ACEP ID:

Acute Heart Failure Syndromes

Critical Issues in the Evaluation and Management of Adult Patients Presenting to the Emergency Department with Acute Heart Failure Syndromes (May 2007)

Scope of Application

This guideline is intended for physicians working in emergency departments (EDs).

Inclusion Criteria

This guideline is intended for adult patients presenting to the ED with suspected acute heart failure syndrome.

Exclusion Criteria

This guideline is not intended for patients presenting with acute ST-elevation myocardial infarction, high-output heart failure, cardiogenic shock, renal failure, valvular emergencies, pregnant patients, or pediatric patients.


Recommendations offered in this policy are not intended to represent the only diagnostic and management options that the emergency physician should consider. ACEP recognizes the importance of the individual physician’s judgment and patient preferences.

Critical Questions

  • In adult patients presenting to the emergency department with suspected acute heart failure syndrome, is the diagnostic accuracy of point-of-care lung ultrasound sufficient to direct clinical management?

    Recommendations
    Level A Recommendations
    None specified.
    Level B Recommendations

    Use point-of-care lung ultrasound as an imaging modality in conjunction with medical history and physical examination to diagnose acute heart failure syndrome when diagnostic uncertainty exists as the accuracy of this diagnostic test is sufficient to direct clinical management.*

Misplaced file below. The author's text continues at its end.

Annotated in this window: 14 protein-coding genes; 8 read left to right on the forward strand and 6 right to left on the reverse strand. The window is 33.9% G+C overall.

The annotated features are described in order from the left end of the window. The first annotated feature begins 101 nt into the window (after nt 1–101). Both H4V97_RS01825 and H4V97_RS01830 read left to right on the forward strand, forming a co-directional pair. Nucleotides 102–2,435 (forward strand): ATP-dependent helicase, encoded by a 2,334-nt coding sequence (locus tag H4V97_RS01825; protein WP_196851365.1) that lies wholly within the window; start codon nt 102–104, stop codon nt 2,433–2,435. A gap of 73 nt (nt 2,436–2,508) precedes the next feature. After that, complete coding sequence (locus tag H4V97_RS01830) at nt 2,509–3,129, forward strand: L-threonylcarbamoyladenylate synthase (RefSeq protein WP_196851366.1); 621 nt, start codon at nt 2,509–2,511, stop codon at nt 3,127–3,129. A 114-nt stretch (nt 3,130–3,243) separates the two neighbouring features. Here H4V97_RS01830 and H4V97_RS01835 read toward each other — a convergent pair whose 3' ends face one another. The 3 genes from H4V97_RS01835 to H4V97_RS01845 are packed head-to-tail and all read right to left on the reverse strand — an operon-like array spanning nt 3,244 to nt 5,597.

* Use of lung ultrasound requires that the equipment is available, and the physician is proficient in its use.

    Level C Recommendations
    None specified.
    Level A Recommendations
    None specified.
    Level B Recommendations

    Use point-of-care lung ultrasound as an imaging modality in conjunction with medical history and physical examination to diagnose acute heart failure syndrome when diagnostic uncertainty exists as the accuracy of this diagnostic test is sufficient to direct clinical management.*

    * Use of lung ultrasound requires that the equipment is available, and the physician is proficient in its use.

    Level C Recommendations
    None specified.
  • In adult patients presenting to the emergency department with suspected acute heart failure syndrome, is early administration of diuretics safe and effective?

    Recommendations
    Level A Recommendations

    None specified.

    Level B Recommendations

    None specified.

    Level C Recommendations

    Although no specific timing of diuretic therapy can be recommended, physicians may consider earlier administration of diuretics when indicated for emergency department patients with acute heart failure syndrome, because it may be associated with reduced length of stay and inhospital mortality (Consensus recommendation).